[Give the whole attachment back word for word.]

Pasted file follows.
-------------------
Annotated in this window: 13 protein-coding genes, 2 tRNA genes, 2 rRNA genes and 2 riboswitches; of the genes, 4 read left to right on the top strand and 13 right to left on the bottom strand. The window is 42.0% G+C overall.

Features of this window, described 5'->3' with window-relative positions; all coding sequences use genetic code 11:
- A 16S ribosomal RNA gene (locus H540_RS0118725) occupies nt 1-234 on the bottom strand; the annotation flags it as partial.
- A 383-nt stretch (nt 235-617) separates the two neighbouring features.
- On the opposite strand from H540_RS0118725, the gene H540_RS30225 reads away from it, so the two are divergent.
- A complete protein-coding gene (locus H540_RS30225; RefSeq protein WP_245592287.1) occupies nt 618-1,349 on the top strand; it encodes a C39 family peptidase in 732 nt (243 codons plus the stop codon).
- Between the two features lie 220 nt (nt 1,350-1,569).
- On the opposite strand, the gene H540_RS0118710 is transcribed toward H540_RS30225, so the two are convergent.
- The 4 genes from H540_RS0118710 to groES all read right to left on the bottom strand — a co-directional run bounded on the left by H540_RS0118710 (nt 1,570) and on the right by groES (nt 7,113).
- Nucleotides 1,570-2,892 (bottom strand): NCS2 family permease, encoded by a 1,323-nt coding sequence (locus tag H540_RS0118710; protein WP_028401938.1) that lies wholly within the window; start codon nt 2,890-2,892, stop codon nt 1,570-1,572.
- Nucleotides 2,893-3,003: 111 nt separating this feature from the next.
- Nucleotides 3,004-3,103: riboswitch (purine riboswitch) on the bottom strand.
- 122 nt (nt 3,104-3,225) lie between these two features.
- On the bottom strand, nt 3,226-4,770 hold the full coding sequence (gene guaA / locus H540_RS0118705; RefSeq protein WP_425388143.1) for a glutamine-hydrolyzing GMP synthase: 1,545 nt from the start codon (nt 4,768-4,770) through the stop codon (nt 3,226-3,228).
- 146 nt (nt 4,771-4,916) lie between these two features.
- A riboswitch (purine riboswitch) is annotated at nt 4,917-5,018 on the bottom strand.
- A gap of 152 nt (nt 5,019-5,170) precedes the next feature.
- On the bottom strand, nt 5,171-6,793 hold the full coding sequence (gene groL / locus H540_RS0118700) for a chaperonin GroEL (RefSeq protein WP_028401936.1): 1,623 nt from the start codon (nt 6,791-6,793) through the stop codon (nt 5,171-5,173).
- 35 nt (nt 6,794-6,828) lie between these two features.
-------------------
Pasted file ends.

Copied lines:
Annotated in this window: 13 protein-coding genes, 2 tRNA genes, 2 rRNA genes and 2 riboswitches; of the genes, 4 read left to right on the top strand and 13 right to left on the bottom strand. The window is 42.0% G+C overall.

Features of this window, described 5'->3' with window-relative positions; all coding sequences use genetic code 11:
- A 16S ribosomal RNA gene (locus H540_RS0118725) occupies nt 1-234 on the bottom strand; the annotation flags it as partial.
- A 383-nt stretch (nt 235-617) separates the two neighbouring features.
- On the opposite strand from H540_RS0118725, the gene H540_RS30225 reads away from it, so the two are divergent.
- A complete protein-coding gene (locus H540_RS30225; RefSeq protein WP_245592287.1) occupies nt 618-1,349 on the top strand; it encodes a C39 family peptidase in 732 nt (243 codons plus the stop codon).
- Between the two features lie 220 nt (nt 1,350-1,569).
- On the opposite strand, the gene H540_RS0118710 is transcribed toward H540_RS30225, so the two are convergent.
- The 4 genes from H540_RS0118710 to groES all read right to left on the bottom strand — a co-directional run bounded on the left by H540_RS0118710 (nt 1,570) and on the right by groES (nt 7,113).
- Nucleotides 1,570-2,892 (bottom strand): NCS2 family permease, encoded by a 1,323-nt coding sequence (locus tag H540_RS0118710; protein WP_028401938.1) that lies wholly within the window; start codon nt 2,890-2,892, stop codon nt 1,570-1,572.
- Nucleotides 2,893-3,003: 111 nt separating this feature from the next.
- Nucleotides 3,004-3,103: riboswitch (purine riboswitch) on the bottom strand.
- 122 nt (nt 3,104-3,225) lie between these two features.
- On the bottom strand, nt 3,226-4,770 hold the full coding sequence (gene guaA / locus H540_RS0118705; RefSeq protein WP_425388143.1) for a glutamine-hydrolyzing GMP synthase: 1,545 nt from the start codon (nt 4,768-4,770) through the stop codon (nt 3,226-3,228).
- 146 nt (nt 4,771-4,916) lie between these two features.
- A riboswitch (purine riboswitch) is annotated at nt 4,917-5,018 on the bottom strand.
- A gap of 152 nt (nt 5,019-5,170) precedes the next feature.
- On the bottom strand, nt 5,171-6,793 hold the full coding sequence (gene groL / locus H540_RS0118700) for a chaperonin GroEL (RefSeq protein WP_028401936.1): 1,623 nt from the start codon (nt 6,791-6,793) through the stop codon (nt 5,171-5,173).
- 35 nt (nt 6,794-6,828) lie between these two features.